Childhood abuse and eating psychopathology: The mediating role of core beliefs

Paul E. Jenkins, Caroline Meyer, Jacqueline M. Blissett

Research output: Contribution to journalArticlepeer-review

9 Citations (Scopus)


This study aimed to investigate the mediating role of early maladaptive schemas (core beliefs) in the relationship between childhood abuse and eating psychopathology. Three self-report questionnaires assessing experiences of childhood abuse, eating psychopathology, and levels of maladaptive schemas were administered to 118 female university students. Emotional abuse predicted drive for thinness, whereas sexual abuse predicted symptoms of bulimia nervosa (BN). Mistrust and abuse beliefs were found to fully mediate relationships between childhood abuse and drive for thinness and bulimia scales. Abandonment beliefs were also shown to be partial mediators of the relationship between sexual abuse and symptoms of BN. In a sample of nonclinical women, beliefs pertaining to abandonment and mistrust or abuse appeared to be important in the explanation of the relationship between recollections of childhood abuse and adult eating disorder symptoms.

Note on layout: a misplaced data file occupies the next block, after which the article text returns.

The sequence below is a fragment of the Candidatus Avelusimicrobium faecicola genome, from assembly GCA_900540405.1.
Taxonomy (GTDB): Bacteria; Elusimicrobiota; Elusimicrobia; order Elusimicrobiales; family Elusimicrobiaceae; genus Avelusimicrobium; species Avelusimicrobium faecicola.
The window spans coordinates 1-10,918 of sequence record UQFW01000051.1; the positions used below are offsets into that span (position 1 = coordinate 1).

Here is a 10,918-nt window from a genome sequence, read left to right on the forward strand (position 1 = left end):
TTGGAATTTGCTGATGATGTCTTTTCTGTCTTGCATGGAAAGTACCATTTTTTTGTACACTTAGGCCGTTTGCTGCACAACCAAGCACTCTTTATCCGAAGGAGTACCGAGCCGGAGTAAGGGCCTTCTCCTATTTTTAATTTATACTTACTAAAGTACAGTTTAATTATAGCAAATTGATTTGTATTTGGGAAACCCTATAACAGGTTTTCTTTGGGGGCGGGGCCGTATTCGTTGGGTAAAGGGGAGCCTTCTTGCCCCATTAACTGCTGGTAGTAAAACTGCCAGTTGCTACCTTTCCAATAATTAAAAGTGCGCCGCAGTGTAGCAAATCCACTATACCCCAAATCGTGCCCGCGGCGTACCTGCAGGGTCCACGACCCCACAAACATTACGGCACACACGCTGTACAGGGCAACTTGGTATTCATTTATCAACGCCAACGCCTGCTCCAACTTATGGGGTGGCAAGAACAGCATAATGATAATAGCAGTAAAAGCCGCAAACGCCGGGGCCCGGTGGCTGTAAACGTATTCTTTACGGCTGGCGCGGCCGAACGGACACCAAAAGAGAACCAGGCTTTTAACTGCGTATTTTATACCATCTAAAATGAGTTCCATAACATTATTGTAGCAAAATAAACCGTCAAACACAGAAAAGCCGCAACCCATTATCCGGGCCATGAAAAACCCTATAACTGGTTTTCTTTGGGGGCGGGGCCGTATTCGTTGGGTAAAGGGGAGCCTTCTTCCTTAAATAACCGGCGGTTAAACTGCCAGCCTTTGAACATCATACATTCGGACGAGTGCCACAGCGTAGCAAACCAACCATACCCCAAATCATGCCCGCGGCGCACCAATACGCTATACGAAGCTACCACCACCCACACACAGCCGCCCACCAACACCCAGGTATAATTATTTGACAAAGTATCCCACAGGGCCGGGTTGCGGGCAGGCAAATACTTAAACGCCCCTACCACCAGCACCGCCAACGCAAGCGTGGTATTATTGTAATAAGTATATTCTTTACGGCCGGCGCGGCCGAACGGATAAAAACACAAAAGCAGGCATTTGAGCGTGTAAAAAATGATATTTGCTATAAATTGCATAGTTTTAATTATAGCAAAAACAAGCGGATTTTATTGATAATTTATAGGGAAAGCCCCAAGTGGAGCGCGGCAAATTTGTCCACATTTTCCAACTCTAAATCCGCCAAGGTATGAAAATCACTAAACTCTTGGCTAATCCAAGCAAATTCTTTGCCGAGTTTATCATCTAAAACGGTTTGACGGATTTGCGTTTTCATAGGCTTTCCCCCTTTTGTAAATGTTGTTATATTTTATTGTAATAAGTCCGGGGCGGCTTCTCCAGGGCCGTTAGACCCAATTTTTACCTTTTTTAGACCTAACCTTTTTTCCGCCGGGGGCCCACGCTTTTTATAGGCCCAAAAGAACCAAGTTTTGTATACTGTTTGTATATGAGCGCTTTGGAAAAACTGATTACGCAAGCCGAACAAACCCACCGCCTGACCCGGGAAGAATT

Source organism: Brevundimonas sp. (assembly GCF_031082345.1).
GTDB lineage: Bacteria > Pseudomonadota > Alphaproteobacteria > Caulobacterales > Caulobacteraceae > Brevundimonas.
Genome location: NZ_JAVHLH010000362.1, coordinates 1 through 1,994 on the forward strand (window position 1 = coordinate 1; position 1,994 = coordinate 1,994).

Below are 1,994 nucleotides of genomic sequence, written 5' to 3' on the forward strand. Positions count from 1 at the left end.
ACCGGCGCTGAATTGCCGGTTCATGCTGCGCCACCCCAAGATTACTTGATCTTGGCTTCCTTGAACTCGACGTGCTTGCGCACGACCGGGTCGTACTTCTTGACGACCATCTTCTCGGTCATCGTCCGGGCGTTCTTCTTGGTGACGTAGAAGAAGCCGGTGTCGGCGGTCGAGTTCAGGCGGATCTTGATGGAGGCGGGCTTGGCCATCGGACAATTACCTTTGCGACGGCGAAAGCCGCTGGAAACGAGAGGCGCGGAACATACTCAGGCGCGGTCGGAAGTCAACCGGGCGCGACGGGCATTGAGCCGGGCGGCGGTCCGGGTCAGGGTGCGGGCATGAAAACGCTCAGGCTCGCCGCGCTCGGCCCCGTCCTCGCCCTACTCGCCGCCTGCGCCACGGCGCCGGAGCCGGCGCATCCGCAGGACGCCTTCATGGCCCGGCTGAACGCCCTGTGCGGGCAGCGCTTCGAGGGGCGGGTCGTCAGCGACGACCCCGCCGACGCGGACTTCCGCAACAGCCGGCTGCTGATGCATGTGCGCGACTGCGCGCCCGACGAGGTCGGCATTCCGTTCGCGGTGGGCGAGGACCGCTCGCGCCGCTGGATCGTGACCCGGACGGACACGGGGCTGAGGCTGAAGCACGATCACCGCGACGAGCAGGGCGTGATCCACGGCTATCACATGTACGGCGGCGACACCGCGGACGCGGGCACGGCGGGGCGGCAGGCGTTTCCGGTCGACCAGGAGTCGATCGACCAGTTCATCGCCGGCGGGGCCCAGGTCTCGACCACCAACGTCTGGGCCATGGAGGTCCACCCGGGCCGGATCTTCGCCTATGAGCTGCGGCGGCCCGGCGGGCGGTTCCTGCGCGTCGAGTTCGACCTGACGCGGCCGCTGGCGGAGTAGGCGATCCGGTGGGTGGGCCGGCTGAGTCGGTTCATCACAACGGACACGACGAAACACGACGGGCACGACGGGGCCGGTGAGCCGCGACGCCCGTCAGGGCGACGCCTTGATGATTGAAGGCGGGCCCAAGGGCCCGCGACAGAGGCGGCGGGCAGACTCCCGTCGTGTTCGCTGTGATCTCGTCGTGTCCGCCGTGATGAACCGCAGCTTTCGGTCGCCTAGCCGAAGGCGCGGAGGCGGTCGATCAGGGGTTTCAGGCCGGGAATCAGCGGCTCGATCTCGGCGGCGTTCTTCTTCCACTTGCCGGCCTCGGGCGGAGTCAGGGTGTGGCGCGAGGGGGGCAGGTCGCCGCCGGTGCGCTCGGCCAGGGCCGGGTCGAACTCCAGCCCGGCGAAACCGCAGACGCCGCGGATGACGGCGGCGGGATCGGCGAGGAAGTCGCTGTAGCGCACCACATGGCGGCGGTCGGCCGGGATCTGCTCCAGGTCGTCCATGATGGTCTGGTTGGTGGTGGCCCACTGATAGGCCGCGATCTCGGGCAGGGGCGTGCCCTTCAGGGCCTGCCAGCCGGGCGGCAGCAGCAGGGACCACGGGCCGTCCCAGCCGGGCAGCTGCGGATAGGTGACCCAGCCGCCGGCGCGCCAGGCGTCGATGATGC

Original languageEnglish
Pages (from-to)248-261
Number of pages14
JournalJournal of Aggression, Maltreatment and Trauma
Issue number3
Publication statusPublished - 1 Mar 2013
Externally publishedYes


  • childhood abuse
  • core beliefs
  • eating disorder
  • meditational analysis

ASJC Scopus subject areas

  • Psychiatry and Mental health
  • Clinical Psychology
  • Health Professions (miscellaneous)

Fingerprint Dive into the research topics of 'Childhood abuse and eating psychopathology: The mediating role of core beliefs'. Together they form a unique fingerprint.

Cite this